THERE IS SUPPOSEDLY a café somewhere in Paris that offers a ten per cent discount to English tourists who don’t try to order in French.
If only the French had the charm of their Canadian cousins in Québec, who are delighted by any attempt to speak the language, and whose nasal North American twang removes any inhibitions about a poor accent.
THEY promised me millions of stars, here, on the Great Barrier Reef, many miles and an ecosystem away from the light pollution of land.
They promised me the experience of a lifetime, spending the night on Reef Sleep, a pontoon moored on the edge of Earth’s biggest living organism. And they weren’t lying.Continue reading “Australia: Reef madness”
WHAT struck me during my first visit to Japan was our similarities rather than our differences.
A small island, lying off the coast of a large continent which it has alternatively threatened or been threatened by during its history; a population that has developed an elaborate set of manners, much of it a legacy of feudalism, to cope with living cheek by jowl with the neighbours; a love of tweed and Argyle socks; and, of course, a universal adoration of David Beckham.Continue reading “Osaka: Yen for life”
MY FIRST reaction is: ‘Why have a I never heard of this place?’ Axum, in the extreme north of Ethiopia, is the country’s oldest city and was its ancient capital. In the heart of Tigray province, the roots of modern Ethiopia lie in the Axumite Empire that was once one of the world’s four greatest powers, along with Persia, China and Rome. From 200 BC to 700 AD, its empire traded across the Red Sea as far as India and China and had its own alphabet.Continue reading “Ethiopia: Land of legend”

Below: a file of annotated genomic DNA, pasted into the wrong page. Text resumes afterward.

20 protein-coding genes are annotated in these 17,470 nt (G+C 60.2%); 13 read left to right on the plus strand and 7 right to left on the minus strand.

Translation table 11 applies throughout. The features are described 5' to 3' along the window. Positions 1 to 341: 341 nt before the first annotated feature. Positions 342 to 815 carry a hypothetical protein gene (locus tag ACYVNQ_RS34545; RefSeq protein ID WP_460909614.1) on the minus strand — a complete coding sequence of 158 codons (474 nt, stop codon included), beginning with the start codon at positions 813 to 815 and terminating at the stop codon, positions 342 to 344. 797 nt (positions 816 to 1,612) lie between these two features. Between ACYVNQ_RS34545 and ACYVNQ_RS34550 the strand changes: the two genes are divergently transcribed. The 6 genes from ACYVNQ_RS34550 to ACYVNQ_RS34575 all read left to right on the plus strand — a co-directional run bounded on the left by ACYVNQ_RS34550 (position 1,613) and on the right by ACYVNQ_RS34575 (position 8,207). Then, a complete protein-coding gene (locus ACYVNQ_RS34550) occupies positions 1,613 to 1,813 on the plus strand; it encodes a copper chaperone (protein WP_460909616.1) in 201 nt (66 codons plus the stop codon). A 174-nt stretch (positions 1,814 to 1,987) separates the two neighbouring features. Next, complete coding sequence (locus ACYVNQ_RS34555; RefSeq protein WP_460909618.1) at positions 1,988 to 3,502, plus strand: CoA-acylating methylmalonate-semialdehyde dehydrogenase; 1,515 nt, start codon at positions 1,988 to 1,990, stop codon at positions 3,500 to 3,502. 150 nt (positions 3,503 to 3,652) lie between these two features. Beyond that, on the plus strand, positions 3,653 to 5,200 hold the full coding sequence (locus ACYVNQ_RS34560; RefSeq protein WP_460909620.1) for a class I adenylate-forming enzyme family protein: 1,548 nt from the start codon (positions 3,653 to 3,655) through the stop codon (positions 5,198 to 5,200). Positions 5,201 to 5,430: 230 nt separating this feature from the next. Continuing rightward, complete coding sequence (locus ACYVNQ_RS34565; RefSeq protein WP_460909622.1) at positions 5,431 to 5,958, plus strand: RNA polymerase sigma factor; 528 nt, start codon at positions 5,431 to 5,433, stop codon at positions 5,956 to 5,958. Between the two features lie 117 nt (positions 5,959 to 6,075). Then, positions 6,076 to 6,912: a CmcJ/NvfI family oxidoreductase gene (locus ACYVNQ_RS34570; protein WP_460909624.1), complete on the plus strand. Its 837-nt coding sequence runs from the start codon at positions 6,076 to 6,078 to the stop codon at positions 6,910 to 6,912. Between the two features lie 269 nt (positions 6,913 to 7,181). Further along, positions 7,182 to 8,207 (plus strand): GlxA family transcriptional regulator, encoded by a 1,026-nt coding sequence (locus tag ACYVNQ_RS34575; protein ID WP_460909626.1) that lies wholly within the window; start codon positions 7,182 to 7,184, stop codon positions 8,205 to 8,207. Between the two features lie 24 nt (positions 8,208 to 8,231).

IT’S BARELY DAWN and I’m cold, tired and hungry. Last night it seemed like a good idea to get up at 5am to see a Sunday service in one of Ethiopia’s famed rock churches, here in Lalibela.
This morning, despite the inevitable grumbles, it feels like an even better one. Not that very much is happening; a cluster of priests sit on carpets in one corner of the courtyard; a group of worshippers gather round the church door. If you go in, you can’t leave until the service is over. And since that might take three hours, it’s better to be outside.Continue reading “Ethiopia: Rock of ages”